Approximately 12 hours before Hua expressed her high expectations for the future of the China-US relationship, fully unleashing a goodwill gesture from the Chinese government, the Chinese Foreign Ministry announced sanctions on 28 Americans including some former high-level officials of the Trump administration like Pompeo. The announcement, made at midnight just minutes after Biden was sworn in as the new president, was believed by experts to be a well-timed and vigorous demonstration of Beijing’s bottom line in its counterattack against anti-China forces.

The move also serves to set the tone for the future bilateral relationship, urging the cleaning-up of the political mess left behind by some “poisoning factors” inside Washington, according to observers.

In a statement released on its website around Wednesday midnight (Beijing time), the ministry said that over the last few years, some anti-China politicians in the US, including Pompeo, out of selfish political interests and prejudice and hatred against China and showing no regard for the interests of the Chinese and American people, had planned, promoted and executed a series of crazy moves which gravely interfered in China’s internal affairs, undermined China’s interests, offended the Chinese people and seriously disrupted China-US relations.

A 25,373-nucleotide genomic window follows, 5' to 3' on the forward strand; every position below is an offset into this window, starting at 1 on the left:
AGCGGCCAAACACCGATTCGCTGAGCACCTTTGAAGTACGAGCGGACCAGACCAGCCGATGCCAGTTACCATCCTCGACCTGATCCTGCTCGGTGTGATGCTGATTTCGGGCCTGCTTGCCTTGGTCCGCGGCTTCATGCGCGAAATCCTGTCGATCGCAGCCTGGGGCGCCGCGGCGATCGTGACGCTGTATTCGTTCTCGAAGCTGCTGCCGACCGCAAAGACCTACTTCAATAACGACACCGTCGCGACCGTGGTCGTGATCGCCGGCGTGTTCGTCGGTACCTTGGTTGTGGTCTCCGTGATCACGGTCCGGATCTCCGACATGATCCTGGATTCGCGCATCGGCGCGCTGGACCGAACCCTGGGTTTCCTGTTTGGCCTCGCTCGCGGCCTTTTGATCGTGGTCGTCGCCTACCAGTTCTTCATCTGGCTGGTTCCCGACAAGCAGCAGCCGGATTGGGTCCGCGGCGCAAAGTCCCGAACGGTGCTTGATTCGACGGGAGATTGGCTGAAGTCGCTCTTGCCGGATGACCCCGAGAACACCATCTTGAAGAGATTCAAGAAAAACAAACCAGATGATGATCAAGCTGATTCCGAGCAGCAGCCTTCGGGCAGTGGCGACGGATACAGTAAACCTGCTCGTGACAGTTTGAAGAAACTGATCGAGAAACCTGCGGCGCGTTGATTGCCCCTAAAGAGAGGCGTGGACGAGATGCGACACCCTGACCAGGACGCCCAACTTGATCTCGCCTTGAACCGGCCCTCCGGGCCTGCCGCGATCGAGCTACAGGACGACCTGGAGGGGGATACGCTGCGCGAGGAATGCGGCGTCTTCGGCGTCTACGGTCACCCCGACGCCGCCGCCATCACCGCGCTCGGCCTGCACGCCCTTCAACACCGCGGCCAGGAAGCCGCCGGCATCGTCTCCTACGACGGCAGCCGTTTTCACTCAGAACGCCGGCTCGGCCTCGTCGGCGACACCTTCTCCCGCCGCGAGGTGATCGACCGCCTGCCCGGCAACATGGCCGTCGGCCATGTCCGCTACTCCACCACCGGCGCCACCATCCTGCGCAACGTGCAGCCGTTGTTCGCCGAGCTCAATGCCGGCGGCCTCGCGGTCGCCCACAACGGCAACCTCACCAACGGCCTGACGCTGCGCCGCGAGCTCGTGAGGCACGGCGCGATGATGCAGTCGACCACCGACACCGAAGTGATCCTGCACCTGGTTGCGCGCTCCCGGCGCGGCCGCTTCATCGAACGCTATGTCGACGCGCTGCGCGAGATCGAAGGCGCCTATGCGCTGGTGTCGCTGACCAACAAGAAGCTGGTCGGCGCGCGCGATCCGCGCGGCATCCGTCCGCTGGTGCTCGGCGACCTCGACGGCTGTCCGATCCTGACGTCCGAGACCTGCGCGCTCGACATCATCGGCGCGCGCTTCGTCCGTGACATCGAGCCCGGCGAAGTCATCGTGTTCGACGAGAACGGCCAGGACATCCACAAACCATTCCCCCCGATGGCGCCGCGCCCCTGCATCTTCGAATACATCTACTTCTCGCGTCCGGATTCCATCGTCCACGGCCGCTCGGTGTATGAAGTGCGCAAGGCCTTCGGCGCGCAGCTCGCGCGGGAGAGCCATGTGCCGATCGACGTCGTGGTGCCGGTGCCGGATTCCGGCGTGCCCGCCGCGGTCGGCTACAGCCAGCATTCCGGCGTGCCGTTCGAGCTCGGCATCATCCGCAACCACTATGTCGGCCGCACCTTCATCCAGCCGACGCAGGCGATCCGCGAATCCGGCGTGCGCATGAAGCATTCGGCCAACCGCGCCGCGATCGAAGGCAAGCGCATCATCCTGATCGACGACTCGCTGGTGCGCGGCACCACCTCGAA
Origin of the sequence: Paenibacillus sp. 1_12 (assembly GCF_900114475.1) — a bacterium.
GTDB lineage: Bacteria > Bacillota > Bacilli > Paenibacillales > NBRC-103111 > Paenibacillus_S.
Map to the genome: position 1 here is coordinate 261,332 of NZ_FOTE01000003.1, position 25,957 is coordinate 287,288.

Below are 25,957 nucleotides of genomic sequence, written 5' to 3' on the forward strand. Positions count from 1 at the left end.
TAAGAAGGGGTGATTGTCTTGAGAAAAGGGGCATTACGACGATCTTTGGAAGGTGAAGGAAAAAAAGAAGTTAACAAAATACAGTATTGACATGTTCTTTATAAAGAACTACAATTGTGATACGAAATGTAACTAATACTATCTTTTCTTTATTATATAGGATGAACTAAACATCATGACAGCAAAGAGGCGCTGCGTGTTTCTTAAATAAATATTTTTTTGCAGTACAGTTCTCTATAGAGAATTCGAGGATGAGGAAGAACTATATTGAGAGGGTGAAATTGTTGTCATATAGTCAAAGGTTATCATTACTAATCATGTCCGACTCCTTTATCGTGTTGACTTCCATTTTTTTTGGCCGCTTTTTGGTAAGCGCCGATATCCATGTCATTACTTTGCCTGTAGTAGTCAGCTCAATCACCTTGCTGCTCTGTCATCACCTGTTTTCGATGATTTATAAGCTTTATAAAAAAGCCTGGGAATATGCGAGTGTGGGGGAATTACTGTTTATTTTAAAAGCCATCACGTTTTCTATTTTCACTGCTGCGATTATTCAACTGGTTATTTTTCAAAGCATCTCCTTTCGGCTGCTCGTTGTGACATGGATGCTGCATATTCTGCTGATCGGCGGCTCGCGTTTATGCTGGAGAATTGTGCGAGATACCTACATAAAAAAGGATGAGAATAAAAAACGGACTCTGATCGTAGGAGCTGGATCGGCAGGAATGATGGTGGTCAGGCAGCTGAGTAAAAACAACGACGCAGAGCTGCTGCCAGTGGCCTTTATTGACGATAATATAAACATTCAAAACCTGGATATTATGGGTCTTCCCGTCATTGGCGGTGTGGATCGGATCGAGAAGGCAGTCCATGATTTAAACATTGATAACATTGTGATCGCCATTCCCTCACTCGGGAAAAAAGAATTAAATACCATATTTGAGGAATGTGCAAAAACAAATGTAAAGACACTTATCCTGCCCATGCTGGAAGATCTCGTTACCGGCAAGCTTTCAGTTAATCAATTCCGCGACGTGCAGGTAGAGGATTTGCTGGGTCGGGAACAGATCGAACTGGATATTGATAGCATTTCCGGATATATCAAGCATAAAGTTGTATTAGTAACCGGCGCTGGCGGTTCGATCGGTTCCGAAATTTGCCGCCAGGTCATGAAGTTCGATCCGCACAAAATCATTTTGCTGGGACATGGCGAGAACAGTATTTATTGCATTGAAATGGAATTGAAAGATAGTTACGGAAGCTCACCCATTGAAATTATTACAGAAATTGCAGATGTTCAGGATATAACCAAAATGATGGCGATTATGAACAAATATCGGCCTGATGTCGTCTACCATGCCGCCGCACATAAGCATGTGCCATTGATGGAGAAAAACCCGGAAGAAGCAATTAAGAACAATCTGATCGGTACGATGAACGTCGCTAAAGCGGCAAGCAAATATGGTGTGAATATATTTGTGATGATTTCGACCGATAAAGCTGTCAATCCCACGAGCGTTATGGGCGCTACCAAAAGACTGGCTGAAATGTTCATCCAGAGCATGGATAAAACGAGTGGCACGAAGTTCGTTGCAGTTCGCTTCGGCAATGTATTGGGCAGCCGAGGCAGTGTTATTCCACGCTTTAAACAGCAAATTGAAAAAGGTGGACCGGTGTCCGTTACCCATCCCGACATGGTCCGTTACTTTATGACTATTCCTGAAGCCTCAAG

The ministry said that China had decided to sanction them for seriously violating China’s sovereignty who were mainly responsible for such US moves on China-related issues including Pompeo, former White House adviser Peter Navarro who pushed the yearlong trade war against China, former national security advisor Robert O’Brien, China strategist Matthew Pottinger and Steve Bannon, a former White House adviser and one of Washington’s most strident China hawks.

Other officials sanctioned by the Chinese government included David Stilwell, Alex Azar, Keith Krach and Kelly Craft of the Trump administration as well as former national security adviser John Bolton.